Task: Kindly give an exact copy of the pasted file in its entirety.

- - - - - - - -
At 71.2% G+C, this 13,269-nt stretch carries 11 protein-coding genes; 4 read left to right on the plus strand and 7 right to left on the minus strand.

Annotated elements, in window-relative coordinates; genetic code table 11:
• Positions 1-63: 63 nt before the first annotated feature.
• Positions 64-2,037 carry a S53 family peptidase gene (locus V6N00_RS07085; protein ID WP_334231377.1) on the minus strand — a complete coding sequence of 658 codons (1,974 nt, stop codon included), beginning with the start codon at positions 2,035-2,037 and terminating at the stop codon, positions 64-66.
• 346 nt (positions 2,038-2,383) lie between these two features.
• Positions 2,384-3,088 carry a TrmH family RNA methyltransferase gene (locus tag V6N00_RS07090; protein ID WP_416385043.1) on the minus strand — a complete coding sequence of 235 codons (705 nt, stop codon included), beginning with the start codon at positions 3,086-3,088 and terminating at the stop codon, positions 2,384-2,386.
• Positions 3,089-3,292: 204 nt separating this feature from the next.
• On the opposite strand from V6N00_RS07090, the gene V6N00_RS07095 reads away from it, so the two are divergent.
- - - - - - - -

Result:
At 71.2% G+C, this 13,269-nt stretch carries 11 protein-coding genes; 4 read left to right on the plus strand and 7 right to left on the minus strand.

Annotated elements, in window-relative coordinates; genetic code table 11:
• Positions 1-63: 63 nt before the first annotated feature.
• Positions 64-2,037 carry a S53 family peptidase gene (locus V6N00_RS07085; protein ID WP_334231377.1) on the minus strand — a complete coding sequence of 658 codons (1,974 nt, stop codon included), beginning with the start codon at positions 2,035-2,037 and terminating at the stop codon, positions 64-66.
• 346 nt (positions 2,038-2,383) lie between these two features.
• Positions 2,384-3,088 carry a TrmH family RNA methyltransferase gene (locus tag V6N00_RS07090; protein ID WP_416385043.1) on the minus strand — a complete coding sequence of 235 codons (705 nt, stop codon included), beginning with the start codon at positions 3,086-3,088 and terminating at the stop codon, positions 2,384-2,386.
• Positions 3,089-3,292: 204 nt separating this feature from the next.
• On the opposite strand from V6N00_RS07090, the gene V6N00_RS07095 reads away from it, so the two are divergent.